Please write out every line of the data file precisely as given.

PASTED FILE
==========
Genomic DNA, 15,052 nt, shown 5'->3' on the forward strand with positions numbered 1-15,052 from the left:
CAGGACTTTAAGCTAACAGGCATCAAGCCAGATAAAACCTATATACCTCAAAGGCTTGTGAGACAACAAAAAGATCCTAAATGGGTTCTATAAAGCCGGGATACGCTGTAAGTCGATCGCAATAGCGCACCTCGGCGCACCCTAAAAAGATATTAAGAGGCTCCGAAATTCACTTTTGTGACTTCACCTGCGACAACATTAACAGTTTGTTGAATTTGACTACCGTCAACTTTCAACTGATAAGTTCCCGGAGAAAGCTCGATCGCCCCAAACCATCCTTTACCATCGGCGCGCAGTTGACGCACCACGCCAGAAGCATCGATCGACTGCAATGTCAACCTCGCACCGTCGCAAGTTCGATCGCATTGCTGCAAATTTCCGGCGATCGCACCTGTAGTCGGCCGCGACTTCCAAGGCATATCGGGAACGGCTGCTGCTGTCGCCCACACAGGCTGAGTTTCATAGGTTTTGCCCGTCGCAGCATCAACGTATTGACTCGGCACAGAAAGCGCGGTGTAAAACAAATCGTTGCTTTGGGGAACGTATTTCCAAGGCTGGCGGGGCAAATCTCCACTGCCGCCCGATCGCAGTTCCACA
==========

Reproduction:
Genomic DNA, 15,052 nt, shown 5'->3' on the forward strand with positions numbered 1-15,052 from the left:
CAGGACTTTAAGCTAACAGGCATCAAGCCAGATAAAACCTATATACCTCAAAGGCTTGTGAGACAACAAAAAGATCCTAAATGGGTTCTATAAAGCCGGGATACGCTGTAAGTCGATCGCAATAGCGCACCTCGGCGCACCCTAAAAAGATATTAAGAGGCTCCGAAATTCACTTTTGTGACTTCACCTGCGACAACATTAACAGTTTGTTGAATTTGACTACCGTCAACTTTCAACTGATAAGTTCCCGGAGAAAGCTCGATCGCCCCAAACCATCCTTTACCATCGGCGCGCAGTTGACGCACCACGCCAGAAGCATCGATCGACTGCAATGTCAACCTCGCACCGTCGCAAGTTCGATCGCATTGCTGCAAATTTCCGGCGATCGCACCTGTAGTCGGCCGCGACTTCCAAGGCATATCGGGAACGGCTGCTGCTGTCGCCCACACAGGCTGAGTTTCATAGGTTTTGCCCGTCGCAGCATCAACGTATTGACTCGGCACAGAAAGCGCGGTGTAAAACAAATCGTTGCTTTGGGGAACGTATTTCCAAGGCTGGCGGGGCAAATCTCCACTGCCGCCCGATCGCAGTTCCACA